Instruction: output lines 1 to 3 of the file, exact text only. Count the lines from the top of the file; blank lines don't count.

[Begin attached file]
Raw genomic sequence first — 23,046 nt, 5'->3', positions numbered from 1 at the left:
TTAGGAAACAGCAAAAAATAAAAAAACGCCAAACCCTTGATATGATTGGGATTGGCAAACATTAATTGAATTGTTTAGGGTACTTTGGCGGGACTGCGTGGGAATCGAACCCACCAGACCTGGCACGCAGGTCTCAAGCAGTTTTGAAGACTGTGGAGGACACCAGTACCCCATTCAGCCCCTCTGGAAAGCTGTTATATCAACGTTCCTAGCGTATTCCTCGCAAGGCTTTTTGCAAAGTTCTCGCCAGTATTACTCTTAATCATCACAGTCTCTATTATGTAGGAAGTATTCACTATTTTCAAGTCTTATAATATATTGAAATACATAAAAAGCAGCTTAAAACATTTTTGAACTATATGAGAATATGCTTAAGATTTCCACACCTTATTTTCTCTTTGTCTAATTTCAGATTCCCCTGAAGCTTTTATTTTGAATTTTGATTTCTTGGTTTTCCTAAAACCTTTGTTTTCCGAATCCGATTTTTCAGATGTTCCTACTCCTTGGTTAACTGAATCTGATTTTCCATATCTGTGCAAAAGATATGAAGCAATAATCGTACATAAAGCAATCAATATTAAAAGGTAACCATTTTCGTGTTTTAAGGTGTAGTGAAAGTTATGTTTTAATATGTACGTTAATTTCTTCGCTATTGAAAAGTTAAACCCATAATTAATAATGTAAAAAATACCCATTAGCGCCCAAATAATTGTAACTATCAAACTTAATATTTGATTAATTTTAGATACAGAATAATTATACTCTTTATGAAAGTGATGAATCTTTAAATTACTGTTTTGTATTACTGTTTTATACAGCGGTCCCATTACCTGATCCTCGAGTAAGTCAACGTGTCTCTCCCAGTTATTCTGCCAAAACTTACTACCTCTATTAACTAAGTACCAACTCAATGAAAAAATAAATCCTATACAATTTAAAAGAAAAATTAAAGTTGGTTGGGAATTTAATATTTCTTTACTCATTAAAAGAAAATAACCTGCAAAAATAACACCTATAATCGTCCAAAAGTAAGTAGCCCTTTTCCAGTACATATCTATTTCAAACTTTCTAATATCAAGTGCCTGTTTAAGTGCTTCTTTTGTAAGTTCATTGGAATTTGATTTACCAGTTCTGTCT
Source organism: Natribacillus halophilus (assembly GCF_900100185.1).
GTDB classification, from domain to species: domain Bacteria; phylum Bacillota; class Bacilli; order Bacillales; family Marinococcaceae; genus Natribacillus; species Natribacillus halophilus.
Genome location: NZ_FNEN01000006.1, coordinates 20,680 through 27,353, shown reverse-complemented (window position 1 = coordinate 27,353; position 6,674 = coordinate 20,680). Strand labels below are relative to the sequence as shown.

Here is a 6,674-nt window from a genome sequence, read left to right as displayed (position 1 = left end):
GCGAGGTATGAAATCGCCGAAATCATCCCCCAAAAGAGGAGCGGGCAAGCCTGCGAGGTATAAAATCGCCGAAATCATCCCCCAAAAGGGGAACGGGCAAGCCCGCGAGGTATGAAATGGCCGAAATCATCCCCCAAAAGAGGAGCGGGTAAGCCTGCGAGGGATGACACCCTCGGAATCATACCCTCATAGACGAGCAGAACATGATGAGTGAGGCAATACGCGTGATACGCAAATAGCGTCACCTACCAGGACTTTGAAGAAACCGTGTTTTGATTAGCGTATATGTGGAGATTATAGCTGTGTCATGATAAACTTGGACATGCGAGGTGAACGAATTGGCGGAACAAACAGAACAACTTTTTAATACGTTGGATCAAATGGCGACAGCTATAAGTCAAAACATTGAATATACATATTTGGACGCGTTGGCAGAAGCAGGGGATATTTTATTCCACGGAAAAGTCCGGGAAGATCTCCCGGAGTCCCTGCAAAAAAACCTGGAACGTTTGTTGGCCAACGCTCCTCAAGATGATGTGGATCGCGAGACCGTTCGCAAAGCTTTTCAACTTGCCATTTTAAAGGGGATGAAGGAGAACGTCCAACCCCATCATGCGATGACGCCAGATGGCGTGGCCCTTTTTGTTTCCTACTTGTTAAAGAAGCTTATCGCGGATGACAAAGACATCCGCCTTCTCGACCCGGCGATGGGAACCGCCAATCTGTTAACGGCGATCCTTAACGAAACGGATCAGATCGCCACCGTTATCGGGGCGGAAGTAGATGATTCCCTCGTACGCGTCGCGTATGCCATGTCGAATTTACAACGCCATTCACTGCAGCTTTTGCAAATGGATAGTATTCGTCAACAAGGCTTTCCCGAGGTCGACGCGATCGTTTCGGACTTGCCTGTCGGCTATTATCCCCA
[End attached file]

Raw genomic sequence first — 23,046 nt, 5'->3', positions numbered from 1 at the left:
TTAGGAAACAGCAAAAAATAAAAAAACGCCAAACCCTTGATATGATTGGGATTGGCAAACATTAATTGAATTGTTTAGGGTACTTTGGCGGGACTGCGTGGGAATCGAACCCACCAGACCTGGCACGCAGGTCTCAAGCAGTTTTGAAGACTGTGGAGGACACCAGTACCCCATTCAGCCCCTCTGGAAAGCTGTTATATCAACGTTCCTAGCGTATTCCTCGCAAGGCTTTTTGCAAAGTTCTCGCCAGTATTACTCTTAATCATCACAGTCTCTATTATGTAGGAAGTATTCACTATTTTCAAGTCTTATAATATATTGAAATACATAAAAAGCAGCTTAAAACATTTTTGAACTATATGAGAATATGCTTAAGATTTCCACACCTTATTTTCTCTTTGTCTAATTTCAGATTCCCCTGAAGCTTTTATTTTGAATTTTGATTTCTTGGTTTTCCTAAAACCTTTGTTTTCCGAATCCGATTTTTCAGATGTTCCTACTCCTTGGTTAACTGAATCTGATTTTCCATATCTGTGCAAAAGATATGAAGCAATAATCGTACATAAAGCAATCAATATTAAAAGGTAACCATTTTCGTGTTTTAAGGTGTAGTGAAAGTTATGTTTTAATATGTACGTTAATTTCTTCGCTATTGAAAAGTTAAACCCATAATTAATAATGTAAAAAATACCCATTAGCGCCCAAATAATTGTAACTATCAAACTTAATATTTGATTAATTTTAGATACAGAATAATTATACTCTTTATGAAAGTGATGAATCTTTAAATTACTGTTTTGTATTACTGTTTTATACAGCGGTCCCATTACCTGATCCTCGAGTAAGTCAACGTGTCTCTCCCAGTTATTCTGCCAAAACTTACTACCTCTATTAACTAAGTACCAACTCAATGAAAAAATAAATCCTATACAATTTAAAAGAAAAATTAAAGTTGGTTGGGAATTTAATATTTCTTTACTCATTAAAAGAAAATAACCTGCAAAAATAACACCTATAATCGTCCAAAAGTAAGTAGCCCTTTTCCAGTACATATCTATTTCAAACTTTCTAATATCAAGTGCCTGTTTAAGTGCTTCTTTTGTAAGTTCATTGGAATTTGATTTACCAGTTCTGTCT
Source organism: Natribacillus halophilus (assembly GCF_900100185.1).